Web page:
I would also ask authority for the payment for the purchase of petrol and benzol which I have considered advisable to purchase and store. Also for the payments for the upkeep of the motor cars lent for the use of the Police, to include all running expenses, upkeep of tyres, and repairs, as necessary.

At present this arrangement has only been made for seven Divisions, but I hope to have the same arrangement for the other remaining Divisions as soon as possible, should motor cars from owners be available.

As a further precautionary measure, I am arranging as far as possible for twelve motor cars to be available for each Police Division in case of emergency, and these will remain in the owners’ hands, and be only used if required.

Authorised.

(c) I would further ask your authority for the provision of such clothing and accoutrements as may be necessary for the use of the First Police Reservists, and an allowance for those acting as chauffeurs not exceeding £3 per annum each. Several of the First Police Reservists have been fitted up with the clothing previously stored for this purpose, but others require clothing and accoutrements which I have ordered.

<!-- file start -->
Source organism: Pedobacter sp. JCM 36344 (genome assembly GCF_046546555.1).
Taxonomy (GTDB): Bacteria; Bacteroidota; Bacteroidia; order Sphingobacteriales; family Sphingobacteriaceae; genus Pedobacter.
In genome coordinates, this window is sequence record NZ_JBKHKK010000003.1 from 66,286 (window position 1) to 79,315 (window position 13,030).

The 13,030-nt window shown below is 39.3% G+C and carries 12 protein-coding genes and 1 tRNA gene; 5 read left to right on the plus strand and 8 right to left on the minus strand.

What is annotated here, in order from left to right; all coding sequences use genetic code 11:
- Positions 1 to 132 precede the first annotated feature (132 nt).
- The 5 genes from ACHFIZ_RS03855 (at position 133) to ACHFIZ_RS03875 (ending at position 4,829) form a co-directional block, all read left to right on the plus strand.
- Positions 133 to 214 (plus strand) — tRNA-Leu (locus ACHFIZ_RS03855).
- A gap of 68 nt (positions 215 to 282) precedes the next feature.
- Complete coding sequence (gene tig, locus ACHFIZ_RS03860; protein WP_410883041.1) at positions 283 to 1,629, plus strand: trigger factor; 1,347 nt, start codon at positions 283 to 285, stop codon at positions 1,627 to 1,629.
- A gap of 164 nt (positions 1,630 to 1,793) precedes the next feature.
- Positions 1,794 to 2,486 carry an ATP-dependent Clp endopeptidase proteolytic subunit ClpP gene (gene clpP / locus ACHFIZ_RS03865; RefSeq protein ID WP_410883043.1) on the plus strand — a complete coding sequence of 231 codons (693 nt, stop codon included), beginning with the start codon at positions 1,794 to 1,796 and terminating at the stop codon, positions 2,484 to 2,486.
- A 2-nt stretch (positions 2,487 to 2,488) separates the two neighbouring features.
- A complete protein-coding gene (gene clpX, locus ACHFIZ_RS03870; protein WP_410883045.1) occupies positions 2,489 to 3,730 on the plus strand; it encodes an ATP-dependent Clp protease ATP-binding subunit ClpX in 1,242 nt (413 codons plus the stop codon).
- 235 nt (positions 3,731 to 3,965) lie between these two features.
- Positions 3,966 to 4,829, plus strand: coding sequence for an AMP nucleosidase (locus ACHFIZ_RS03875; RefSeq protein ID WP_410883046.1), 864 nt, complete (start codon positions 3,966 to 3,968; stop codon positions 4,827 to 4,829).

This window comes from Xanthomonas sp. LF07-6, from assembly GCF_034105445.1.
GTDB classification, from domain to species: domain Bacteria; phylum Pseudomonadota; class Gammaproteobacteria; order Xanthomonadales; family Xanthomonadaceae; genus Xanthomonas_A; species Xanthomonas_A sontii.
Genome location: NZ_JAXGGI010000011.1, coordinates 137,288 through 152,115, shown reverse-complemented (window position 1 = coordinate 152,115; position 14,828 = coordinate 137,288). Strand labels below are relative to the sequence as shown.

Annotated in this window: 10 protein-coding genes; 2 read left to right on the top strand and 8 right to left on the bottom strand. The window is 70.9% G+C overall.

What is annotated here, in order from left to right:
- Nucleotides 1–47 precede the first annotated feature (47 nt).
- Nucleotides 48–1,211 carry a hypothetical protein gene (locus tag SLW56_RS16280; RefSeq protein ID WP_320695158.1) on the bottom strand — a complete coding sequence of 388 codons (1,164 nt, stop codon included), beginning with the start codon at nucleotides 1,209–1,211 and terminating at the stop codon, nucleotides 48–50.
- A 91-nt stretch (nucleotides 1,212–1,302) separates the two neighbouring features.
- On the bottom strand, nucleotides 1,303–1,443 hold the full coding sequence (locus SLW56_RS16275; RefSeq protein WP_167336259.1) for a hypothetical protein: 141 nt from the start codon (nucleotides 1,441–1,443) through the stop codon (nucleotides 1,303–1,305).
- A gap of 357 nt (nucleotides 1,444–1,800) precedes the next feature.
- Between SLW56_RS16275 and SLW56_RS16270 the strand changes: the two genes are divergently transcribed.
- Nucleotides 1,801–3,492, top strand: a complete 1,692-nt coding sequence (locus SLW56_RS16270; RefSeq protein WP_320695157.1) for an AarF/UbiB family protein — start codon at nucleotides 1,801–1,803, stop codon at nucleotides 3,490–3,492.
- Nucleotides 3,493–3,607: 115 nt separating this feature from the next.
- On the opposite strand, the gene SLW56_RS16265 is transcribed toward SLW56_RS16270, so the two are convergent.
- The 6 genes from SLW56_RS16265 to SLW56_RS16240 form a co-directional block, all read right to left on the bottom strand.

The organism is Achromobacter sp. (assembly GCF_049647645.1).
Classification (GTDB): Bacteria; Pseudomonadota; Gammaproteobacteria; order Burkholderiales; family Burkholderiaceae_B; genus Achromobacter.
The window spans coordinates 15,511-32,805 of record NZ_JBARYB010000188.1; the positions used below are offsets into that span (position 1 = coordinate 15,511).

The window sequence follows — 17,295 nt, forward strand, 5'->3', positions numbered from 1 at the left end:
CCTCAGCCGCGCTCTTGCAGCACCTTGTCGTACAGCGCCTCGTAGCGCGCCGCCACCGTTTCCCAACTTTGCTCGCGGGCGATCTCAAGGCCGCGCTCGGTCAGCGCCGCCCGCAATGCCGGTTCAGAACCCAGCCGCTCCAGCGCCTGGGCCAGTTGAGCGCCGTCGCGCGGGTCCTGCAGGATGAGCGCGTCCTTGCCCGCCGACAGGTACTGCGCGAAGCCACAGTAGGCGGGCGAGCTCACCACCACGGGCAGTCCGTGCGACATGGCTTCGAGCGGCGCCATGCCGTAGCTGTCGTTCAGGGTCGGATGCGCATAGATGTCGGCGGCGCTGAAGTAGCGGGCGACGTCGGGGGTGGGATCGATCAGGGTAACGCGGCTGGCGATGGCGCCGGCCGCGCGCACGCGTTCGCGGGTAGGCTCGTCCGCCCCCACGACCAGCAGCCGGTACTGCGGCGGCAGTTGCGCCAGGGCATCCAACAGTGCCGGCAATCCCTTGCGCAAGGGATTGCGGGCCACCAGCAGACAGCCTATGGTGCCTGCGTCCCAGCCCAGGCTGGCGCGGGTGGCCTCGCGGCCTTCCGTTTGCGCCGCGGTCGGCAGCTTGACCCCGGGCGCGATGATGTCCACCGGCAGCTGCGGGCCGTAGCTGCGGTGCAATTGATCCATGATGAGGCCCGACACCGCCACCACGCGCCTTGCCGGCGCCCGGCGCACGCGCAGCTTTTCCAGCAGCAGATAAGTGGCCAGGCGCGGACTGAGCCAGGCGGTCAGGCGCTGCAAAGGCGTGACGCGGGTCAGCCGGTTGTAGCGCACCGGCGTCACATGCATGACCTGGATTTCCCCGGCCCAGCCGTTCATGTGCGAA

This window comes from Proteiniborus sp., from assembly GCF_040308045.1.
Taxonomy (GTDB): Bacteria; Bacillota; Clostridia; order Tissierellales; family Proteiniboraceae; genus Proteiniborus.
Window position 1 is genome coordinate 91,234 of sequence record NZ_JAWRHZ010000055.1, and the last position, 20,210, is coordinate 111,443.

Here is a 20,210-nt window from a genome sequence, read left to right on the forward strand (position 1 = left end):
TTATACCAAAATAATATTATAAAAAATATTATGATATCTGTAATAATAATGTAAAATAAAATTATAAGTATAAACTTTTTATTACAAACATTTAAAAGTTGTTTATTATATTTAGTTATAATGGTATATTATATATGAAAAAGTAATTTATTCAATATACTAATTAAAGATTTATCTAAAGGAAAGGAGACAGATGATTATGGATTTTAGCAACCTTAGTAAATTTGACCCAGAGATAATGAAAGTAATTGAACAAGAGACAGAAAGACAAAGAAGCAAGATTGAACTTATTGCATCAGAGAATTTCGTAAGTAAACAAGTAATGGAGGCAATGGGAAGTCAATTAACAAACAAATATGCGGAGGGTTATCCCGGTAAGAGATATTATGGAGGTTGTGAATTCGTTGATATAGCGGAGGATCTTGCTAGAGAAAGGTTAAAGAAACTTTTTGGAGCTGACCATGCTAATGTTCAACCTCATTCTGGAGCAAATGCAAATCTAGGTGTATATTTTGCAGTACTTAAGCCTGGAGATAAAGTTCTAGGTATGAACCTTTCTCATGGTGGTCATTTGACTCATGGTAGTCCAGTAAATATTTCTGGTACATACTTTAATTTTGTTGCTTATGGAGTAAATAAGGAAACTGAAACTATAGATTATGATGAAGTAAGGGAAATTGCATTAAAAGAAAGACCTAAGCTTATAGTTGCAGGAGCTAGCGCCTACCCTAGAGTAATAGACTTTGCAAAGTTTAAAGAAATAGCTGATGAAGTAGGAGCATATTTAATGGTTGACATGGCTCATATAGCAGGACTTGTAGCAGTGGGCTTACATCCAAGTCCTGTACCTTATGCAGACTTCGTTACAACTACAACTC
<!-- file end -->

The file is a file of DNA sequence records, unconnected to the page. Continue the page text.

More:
Authorised.

(d) There are 17 First Police Reservists still available to be called up if required, and I would ask your authority to call them up should circumstances render it necessary.
Authorised.

The Chief Constable was requested to express the thanks of the Committee to the lenders of cars for their patriotic action….

[The County Surveyor’s report revealed that the temporary buildings for the cars were at Abingdon, Faringdon, Maidenhead, Newbury, Wallingford, Wantage, Windsor (Clewer) and Wokingham police stations, and the headquarters at Reading. Fire extinguishers were also supplied.]

Standing Joint Committee minutes (C/CL/C2/1/5)